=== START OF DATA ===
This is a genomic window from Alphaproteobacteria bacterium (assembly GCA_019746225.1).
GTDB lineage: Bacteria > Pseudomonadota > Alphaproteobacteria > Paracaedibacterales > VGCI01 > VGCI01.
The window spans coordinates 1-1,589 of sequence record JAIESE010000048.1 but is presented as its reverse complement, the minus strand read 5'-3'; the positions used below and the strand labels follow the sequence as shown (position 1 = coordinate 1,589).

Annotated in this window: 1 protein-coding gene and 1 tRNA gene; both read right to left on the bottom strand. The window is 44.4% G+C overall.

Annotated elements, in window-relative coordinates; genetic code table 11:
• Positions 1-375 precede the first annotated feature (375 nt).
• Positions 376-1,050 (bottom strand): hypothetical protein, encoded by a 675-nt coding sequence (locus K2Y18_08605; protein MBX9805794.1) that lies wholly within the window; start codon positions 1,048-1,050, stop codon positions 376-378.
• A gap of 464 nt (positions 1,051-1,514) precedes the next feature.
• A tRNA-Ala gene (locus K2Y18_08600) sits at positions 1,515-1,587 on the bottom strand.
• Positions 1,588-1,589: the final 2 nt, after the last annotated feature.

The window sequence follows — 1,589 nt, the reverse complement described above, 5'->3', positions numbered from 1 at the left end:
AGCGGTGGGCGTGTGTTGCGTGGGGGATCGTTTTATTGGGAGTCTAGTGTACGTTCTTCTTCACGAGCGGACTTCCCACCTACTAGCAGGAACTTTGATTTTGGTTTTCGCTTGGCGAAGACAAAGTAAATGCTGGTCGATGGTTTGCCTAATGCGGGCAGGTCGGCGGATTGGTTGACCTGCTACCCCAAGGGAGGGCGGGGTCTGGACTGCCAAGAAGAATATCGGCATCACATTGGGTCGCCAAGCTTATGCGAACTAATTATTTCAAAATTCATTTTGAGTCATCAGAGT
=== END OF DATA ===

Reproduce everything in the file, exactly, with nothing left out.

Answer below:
This is a genomic window from Alphaproteobacteria bacterium (assembly GCA_019746225.1).
GTDB lineage: Bacteria > Pseudomonadota > Alphaproteobacteria > Paracaedibacterales > VGCI01 > VGCI01.
The window spans coordinates 1-1,589 of sequence record JAIESE010000048.1 but is presented as its reverse complement, the minus strand read 5'-3'; the positions used below and the strand labels follow the sequence as shown (position 1 = coordinate 1,589).

Annotated in this window: 1 protein-coding gene and 1 tRNA gene; both read right to left on the bottom strand. The window is 44.4% G+C overall.

Annotated elements, in window-relative coordinates; genetic code table 11:
• Positions 1-375 precede the first annotated feature (375 nt).
• Positions 376-1,050 (bottom strand): hypothetical protein, encoded by a 675-nt coding sequence (locus K2Y18_08605; protein MBX9805794.1) that lies wholly within the window; start codon positions 1,048-1,050, stop codon positions 376-378.
• A gap of 464 nt (positions 1,051-1,514) precedes the next feature.
• A tRNA-Ala gene (locus K2Y18_08600) sits at positions 1,515-1,587 on the bottom strand.
• Positions 1,588-1,589: the final 2 nt, after the last annotated feature.

The window sequence follows — 1,589 nt, the reverse complement described above, 5'->3', positions numbered from 1 at the left end:
AGCGGTGGGCGTGTGTTGCGTGGGGGATCGTTTTATTGGGAGTCTAGTGTACGTTCTTCTTCACGAGCGGACTTCCCACCTACTAGCAGGAACTTTGATTTTGGTTTTCGCTTGGCGAAGACAAAGTAAATGCTGGTCGATGGTTTGCCTAATGCGGGCAGGTCGGCGGATTGGTTGACCTGCTACCCCAAGGGAGGGCGGGGTCTGGACTGCCAAGAAGAATATCGGCATCACATTGGGTCGCCAAGCTTATGCGAACTAATTATTTCAAAATTCATTTTGAGTCATCAGAGT